Saturday, February 2, 2002
It's an honor that he didn't expect and one that wasn't expected so quickly. But the committee for the University of Hawaii Circle of Honor couldn't help but bend the rules for only the second time in its 20-year history.
Murakami enters Circle
By Cindy Luis
Retired Rainbow coach Les Murakami was feted yesterday at a luncheon at the Bank of Hawaii as the only inductee in the Class of 2001. The normal waiting period is five years after a person has retired or passed away. The committee waived the waiting period for the first time since Stan Sheriff was inducted a year after his death.
"It's great to see this happen before he passed away," said former Hawaii athletic director Paul Durham, who hired Murakami in 1971.
"He's one of the first coaches I had anything to do with in terms of hiring and it's probably as smart a move as I've made in my life because he did something that I don't think anyone else in the world could have done. And that was to get that (baseball) stadium built."
Rainbow Stadium was built in just nine months, an amazing accomplishment, according to current athletic director Hugh Yoshida. On Wednesday, the "House That Les Built" was renamed Murakami Stadium in honor of the Baseball Coaches' Hall of Famer who won 1,079 games in 30 seasons.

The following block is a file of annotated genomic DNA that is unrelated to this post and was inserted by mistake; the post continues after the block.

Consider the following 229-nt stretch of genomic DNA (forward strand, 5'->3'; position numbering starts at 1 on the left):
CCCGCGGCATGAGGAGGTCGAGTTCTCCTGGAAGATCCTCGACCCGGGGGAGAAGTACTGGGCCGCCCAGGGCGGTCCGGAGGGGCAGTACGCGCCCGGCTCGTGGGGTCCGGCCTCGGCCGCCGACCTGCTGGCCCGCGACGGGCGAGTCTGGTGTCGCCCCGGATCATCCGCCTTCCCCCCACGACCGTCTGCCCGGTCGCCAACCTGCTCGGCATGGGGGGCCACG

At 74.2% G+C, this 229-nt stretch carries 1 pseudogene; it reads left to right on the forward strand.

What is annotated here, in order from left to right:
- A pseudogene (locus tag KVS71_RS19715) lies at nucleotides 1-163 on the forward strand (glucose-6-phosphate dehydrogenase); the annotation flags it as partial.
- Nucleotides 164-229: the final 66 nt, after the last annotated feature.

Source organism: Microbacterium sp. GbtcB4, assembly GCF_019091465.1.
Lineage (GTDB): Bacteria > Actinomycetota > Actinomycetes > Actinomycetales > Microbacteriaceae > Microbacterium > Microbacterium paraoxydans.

Murakami is still recuperating from a stroke that forced him to miss last season. Staying in character, his response yesterday was brief and humble.
"It's a great honor," he said. "I am very honored and humbled. No question that it was unexpected."
Murakami will be officially inducted during halftime of tonight's Hawaii basketball game at the Stan Sheriff Center. It's an appropriate setting because Rainbow coach Riley Wallace and Murakami have long supported each other's programs.
"He and Riley are such good friends," said Murakami's wife, Dot. "I didn't really know what the Circle of Honor was about until I checked out the Stan Sheriff Center (inner concourse) and saw all the distinguished people.
"Wow, it has been quite a week for him. The alumni game, the stadium being renamed ... but it's always been the same. Whatever he does, he doesn't expect anything in return."
Dot Murakami said her husband continues to make progress in his rehabilitation but is frustrated that he's "not there yet and he's always in such a hurry," she said. "He struggles but he doesn't give up, and that encourages the others at rehab. I give him a lot of credit for how positive he's stayed. We've also come to realize how many friends we have."
Murakami's plaque will be unveiled tonight on the inner concourse. Known as the "Father of Modern Rainbow Baseball," he is the 58th individual to be inducted.
"This is the highest recognition one can get at the university, actually the highest next to getting a building named after you," said Yoshida, athletic director since 1993. "You can tell the 'Les Murakami Story' in a number of ways. In the numbers of wins and NCAA appearances; in the honors such as the Hall of Fame and Sportsman of the Year; by the number of friends in the coaching fraternity who were there when he was inducted into the Hall of Fame.
"He took a club sport to the collegiate level and, within seven years, the team was in the NCAA regional. I don't know of any other coach that has done that."
Ka Leo O Hawaii